Here is the recipe. I made this for Sunday dinner along with the Pioneer Woman’s Crash Potatoes, Green Beans, my first ever loaf of homemade french bread and apple crisp for dessert. Sound good? Oooooh, it was.
Santa Fe Cured Pork Loin
3-4 pounds boneless pork loin roast (Alan says this is their favorite cut of pork because is lean and flavorful and often priced around $2/lb)
8 c. water
1 c. sugar
6 Tbsp. chili powder
2 Tbsp. salt
2 Tbsp. crushed thyme
1 Tbsp. ground cumin
2 tsp black pepper
2 tsp crushed oregano
In large saucepan, heat all ingredients EXCEPT pork loin to boiling, stirring to dissolve ground spices and mix cure ingredients thoroughly. Remove from heat and cool to room temperature. Place pork loin in glass container large enough to immerse roast in cure solution, cover and refrigerate 2-4 days OR place roast in 2-gallon self-sealing plastic bag and pour cure solution over; seal bag and place in large bowl, refrigerate 2-4 days.
*Hint* One of the best purchases we ever made was a Food Saver food preserving system. Since SuperDad processes most of the meat we eat, we use it on a regular basis. It is great for freezing meats, produce and pre-made freezer meals. One other trick we’ve learned is that when you are marinating a cut of meat, sealing it in a food saver bag, where the extra air is removed from the bag, will help the meat marinate more quickly and be more flavorful. It also makes less of a mess when you are marinating as the bag is completely sealed off.
Remove pork roast from cure, discarding cure solution. Pat pork gently dry with paper towels. Prepare covered grill with banked coals heated to medium-hot. Place roast over drip pan and cook over indirect heat for 60-90 minutes (20 minutes per pound), until internal temperature on a thermometer reads 145 degrees F. Remove roast from heat; let rest 10 minutes. Slice to serve.
Another reason I loved this recipe….on the day you are serving it…it is all but done. Pull it out of the fridge and throw it on the grill. This is great for busy families like mine. Of course, after learning that Alan’s day can start as early as 4am and go until well past dark I’m feeling a little lazy complaining about my work load around here.
We have a smoker that SuperDad likes to cook meat in so we decided to set the pork roast in there to slow cook. This took the same amount of time and made a nice pink smoke ring around the roast. Regardless of how you slow cook this roast you will need to get a meat thermometer. We have a really slick digital one that you can use remotely while your meat is cooking.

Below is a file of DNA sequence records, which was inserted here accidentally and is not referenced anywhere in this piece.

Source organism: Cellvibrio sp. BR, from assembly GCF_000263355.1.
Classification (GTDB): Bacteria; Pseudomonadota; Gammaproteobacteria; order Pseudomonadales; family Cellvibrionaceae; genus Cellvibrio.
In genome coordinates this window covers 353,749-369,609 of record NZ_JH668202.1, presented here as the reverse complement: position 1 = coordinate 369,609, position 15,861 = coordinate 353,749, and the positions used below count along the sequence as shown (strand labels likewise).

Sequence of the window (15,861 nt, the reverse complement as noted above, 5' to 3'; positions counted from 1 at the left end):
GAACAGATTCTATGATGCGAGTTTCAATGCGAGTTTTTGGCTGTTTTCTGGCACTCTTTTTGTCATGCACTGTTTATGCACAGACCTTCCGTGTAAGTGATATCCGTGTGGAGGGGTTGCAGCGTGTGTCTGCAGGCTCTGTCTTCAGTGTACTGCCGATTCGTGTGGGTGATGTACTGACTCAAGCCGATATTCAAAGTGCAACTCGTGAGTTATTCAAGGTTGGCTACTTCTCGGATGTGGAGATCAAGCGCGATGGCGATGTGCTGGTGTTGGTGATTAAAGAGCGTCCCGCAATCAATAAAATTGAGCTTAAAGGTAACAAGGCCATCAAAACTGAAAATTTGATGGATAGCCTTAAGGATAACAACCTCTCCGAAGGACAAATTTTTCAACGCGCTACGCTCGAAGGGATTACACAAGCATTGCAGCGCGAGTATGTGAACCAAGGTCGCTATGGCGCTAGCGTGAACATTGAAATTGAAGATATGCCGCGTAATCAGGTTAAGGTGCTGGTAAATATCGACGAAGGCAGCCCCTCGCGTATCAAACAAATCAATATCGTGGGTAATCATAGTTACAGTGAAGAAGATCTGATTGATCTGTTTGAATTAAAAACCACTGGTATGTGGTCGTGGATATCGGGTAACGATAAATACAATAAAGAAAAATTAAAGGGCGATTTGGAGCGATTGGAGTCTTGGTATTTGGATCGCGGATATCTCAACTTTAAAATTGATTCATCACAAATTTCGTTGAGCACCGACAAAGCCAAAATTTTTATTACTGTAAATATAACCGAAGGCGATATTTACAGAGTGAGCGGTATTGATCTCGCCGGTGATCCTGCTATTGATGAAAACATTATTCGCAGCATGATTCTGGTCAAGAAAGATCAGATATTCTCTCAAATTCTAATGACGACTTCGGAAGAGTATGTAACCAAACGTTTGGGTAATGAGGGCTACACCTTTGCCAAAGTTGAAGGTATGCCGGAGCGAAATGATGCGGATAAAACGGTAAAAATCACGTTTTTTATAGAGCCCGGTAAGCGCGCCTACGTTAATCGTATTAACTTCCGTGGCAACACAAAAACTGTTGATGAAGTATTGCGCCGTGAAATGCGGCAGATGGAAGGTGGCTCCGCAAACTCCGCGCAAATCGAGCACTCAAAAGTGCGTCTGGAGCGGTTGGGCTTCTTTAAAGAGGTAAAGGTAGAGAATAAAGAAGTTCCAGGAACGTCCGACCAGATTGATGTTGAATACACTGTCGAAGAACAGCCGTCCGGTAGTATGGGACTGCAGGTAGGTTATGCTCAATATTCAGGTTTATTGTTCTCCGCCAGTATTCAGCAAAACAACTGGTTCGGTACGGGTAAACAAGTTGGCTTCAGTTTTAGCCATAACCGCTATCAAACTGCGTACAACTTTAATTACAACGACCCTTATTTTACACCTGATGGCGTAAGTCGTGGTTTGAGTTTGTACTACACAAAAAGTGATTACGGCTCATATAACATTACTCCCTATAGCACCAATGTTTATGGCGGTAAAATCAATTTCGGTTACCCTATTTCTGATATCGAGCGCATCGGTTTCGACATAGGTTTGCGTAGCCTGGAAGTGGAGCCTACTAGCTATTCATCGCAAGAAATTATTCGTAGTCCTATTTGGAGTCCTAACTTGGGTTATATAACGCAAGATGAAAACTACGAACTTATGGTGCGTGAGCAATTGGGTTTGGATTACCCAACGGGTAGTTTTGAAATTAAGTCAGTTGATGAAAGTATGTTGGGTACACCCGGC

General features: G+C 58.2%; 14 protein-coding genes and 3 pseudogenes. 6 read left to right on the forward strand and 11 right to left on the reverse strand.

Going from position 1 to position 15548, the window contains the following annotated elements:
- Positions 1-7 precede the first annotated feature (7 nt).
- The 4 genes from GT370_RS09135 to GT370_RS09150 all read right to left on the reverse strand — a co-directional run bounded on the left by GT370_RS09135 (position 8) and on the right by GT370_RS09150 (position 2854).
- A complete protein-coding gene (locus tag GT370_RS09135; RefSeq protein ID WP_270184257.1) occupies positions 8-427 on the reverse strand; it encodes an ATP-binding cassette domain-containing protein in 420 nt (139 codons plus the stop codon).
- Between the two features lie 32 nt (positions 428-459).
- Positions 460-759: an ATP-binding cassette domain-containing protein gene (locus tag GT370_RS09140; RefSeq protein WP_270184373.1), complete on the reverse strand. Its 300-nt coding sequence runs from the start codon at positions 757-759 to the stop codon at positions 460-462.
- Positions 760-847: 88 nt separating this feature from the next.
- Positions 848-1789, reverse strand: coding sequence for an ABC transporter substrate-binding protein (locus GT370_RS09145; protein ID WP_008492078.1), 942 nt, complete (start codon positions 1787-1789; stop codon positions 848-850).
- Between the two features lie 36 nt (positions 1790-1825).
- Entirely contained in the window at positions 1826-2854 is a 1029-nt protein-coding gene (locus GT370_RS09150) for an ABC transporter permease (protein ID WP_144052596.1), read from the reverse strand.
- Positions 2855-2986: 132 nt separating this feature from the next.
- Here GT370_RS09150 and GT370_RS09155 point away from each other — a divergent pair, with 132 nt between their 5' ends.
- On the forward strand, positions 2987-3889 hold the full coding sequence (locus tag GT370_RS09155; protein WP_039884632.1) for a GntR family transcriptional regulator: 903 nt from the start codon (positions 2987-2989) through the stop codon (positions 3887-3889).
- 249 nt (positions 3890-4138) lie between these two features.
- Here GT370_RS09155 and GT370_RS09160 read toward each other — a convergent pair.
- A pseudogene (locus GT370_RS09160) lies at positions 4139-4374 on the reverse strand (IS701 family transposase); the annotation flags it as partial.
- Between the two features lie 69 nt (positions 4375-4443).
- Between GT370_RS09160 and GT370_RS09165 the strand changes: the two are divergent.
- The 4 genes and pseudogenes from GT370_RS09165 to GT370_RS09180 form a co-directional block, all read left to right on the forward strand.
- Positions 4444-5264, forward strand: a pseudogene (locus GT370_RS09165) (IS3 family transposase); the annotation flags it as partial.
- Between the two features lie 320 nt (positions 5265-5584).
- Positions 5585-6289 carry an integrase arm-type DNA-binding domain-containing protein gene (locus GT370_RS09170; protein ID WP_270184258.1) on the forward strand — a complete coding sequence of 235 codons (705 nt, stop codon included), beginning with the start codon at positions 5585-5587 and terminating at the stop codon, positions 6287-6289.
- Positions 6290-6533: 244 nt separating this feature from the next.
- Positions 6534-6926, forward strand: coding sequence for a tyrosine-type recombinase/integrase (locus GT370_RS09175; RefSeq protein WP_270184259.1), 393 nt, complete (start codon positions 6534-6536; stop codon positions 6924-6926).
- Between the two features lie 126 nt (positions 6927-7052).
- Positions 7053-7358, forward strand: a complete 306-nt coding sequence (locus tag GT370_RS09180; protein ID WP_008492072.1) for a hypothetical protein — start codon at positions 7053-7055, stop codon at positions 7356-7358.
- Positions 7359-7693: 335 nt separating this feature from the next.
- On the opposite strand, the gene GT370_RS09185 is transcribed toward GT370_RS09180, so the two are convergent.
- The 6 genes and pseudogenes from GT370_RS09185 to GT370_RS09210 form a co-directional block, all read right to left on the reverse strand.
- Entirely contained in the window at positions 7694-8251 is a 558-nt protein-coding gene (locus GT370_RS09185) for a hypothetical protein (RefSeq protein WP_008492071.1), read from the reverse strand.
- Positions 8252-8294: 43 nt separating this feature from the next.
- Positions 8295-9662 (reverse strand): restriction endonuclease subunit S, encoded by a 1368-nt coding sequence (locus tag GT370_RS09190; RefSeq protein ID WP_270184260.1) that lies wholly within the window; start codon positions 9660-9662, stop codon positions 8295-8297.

Alan and his wife just took their youngest child to college this weekend. She will be a freshman at K-State. I bet that she will be at the K-State/KU football game on October 6. You could be, too, you know.
What pound of flesh do they require for entry into this great giveaway?
Nothing. You just visit them on Facebook and look for their “Ultimate Kansas Tailgate” to enter to win. Then you can just sit back, relax and dream about that football game, cooler weather and leaving all of this heat behind you.
Unfortunately, farmers like Alan will be feeling the effects of this drought for a long time to come. With feed prices so high there are concerns of the market not supporting the prices needed to keep farmers from taking a large loss with their animals this year. You can read about more Kansas family farms by visiting the blogs of my fellow Kansas City area bloggers:
Disclaimer: I received compensation from the Kansas Pork Association for interviewing Alan Haverkamp and posting the enclosed recipe. All opinions are, as usual, my own. I would also like to state, for the record, that my family does not take kindly to waiting for their food…therefor I have no decent pictures of my prepared meal.
I like to do up breakfast around here but with
my inability to get out of bed shiny-happy-June Cleave-style our dairy-free/gluten-free family members it can get a little overwhelming. This Gluten-Free Caramel French Toast Casserole can be adapted to encompass everyone in one dish.
Whilst parusing Pinterest, I discovered this casserole at Six Sisters’ Stuff and decided it was one I MUST have. I’ve made a few adjustments to make it gluten free and dairy free for our family. This is so quick and super easy and you make it ahead, letting it set in the fridge overnight making a no fuss breakfast in the morning. My biggest challenge is getting out of bed to preheat the oven and pop it in before everyone is ready to carve ME up for breakfast…
For the Caramel You Will Need:
Melt everything together except nuts in a heavy saucepan stirring constantly. Do not let this boil (the sugar starts to crystalize and you are going to get actual caramel instead of caramel sauce). When it is all melted together, toss in the nuts (if you’re feeling nutty) …then pour it in the bottom of a greased 9 x 13 glass baking dish.
For the Bread You Will Need: